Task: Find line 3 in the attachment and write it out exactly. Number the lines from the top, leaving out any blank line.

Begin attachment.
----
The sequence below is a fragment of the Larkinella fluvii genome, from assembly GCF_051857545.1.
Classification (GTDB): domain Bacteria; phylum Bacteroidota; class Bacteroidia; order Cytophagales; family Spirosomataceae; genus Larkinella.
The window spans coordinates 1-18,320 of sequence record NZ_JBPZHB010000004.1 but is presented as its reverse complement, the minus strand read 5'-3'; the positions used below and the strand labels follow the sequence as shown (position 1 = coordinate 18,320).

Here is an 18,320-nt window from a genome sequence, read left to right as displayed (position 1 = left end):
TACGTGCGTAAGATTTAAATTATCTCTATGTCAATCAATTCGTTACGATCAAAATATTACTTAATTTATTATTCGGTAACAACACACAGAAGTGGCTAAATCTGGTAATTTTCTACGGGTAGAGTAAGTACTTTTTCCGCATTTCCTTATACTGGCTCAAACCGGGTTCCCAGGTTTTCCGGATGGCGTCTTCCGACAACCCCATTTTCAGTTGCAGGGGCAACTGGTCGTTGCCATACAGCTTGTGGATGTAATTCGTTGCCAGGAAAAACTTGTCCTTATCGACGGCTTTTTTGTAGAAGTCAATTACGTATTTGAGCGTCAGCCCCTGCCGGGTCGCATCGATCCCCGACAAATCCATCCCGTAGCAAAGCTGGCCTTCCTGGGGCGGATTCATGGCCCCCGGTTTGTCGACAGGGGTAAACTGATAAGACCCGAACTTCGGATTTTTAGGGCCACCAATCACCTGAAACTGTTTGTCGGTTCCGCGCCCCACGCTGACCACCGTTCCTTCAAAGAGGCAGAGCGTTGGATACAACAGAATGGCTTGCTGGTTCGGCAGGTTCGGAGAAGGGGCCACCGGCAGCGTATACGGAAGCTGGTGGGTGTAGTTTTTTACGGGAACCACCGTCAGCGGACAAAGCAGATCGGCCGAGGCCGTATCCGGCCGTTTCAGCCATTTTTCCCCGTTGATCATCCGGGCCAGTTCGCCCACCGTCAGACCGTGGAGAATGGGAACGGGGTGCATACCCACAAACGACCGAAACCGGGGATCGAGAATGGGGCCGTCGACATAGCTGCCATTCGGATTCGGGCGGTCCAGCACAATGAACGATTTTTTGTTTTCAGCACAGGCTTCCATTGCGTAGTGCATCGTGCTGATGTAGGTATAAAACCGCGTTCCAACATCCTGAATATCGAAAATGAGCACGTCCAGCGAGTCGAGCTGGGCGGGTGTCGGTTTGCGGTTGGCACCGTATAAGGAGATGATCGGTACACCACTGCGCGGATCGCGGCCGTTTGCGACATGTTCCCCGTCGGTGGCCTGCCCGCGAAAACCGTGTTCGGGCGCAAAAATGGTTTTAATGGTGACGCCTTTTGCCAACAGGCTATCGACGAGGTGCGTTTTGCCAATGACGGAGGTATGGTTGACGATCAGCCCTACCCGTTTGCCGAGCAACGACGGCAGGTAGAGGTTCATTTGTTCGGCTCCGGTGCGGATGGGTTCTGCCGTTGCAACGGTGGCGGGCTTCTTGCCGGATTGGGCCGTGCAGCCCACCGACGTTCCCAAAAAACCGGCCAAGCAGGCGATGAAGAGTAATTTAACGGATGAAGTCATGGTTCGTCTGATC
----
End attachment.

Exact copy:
The window spans coordinates 1-18,320 of sequence record NZ_JBPZHB010000004.1 but is presented as its reverse complement, the minus strand read 5'-3'; the positions used below and the strand labels follow the sequence as shown (position 1 = coordinate 18,320).